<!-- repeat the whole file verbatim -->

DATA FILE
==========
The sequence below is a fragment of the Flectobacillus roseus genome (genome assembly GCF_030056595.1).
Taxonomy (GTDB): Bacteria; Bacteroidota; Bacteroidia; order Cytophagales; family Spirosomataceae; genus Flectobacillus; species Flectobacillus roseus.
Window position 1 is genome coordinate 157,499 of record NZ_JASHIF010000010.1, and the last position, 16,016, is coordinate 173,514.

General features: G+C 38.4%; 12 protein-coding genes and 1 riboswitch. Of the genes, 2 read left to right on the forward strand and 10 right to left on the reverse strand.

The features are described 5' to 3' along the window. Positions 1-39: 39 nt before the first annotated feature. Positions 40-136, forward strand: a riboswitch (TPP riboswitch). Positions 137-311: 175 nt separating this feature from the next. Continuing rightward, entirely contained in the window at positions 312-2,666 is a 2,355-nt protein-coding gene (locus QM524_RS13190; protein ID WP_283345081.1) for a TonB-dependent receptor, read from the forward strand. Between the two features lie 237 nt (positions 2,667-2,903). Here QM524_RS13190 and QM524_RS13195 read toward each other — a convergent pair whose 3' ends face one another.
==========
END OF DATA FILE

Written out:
The sequence below is a fragment of the Flectobacillus roseus genome (genome assembly GCF_030056595.1).
Taxonomy (GTDB): Bacteria; Bacteroidota; Bacteroidia; order Cytophagales; family Spirosomataceae; genus Flectobacillus; species Flectobacillus roseus.
Window position 1 is genome coordinate 157,499 of record NZ_JASHIF010000010.1, and the last position, 16,016, is coordinate 173,514.

General features: G+C 38.4%; 12 protein-coding genes and 1 riboswitch. Of the genes, 2 read left to right on the forward strand and 10 right to left on the reverse strand.

The features are described 5' to 3' along the window. Positions 1-39: 39 nt before the first annotated feature. Positions 40-136, forward strand: a riboswitch (TPP riboswitch). Positions 137-311: 175 nt separating this feature from the next. Continuing rightward, entirely contained in the window at positions 312-2,666 is a 2,355-nt protein-coding gene (locus QM524_RS13190; protein ID WP_283345081.1) for a TonB-dependent receptor, read from the forward strand. Between the two features lie 237 nt (positions 2,667-2,903). Here QM524_RS13190 and QM524_RS13195 read toward each other — a convergent pair whose 3' ends face one another.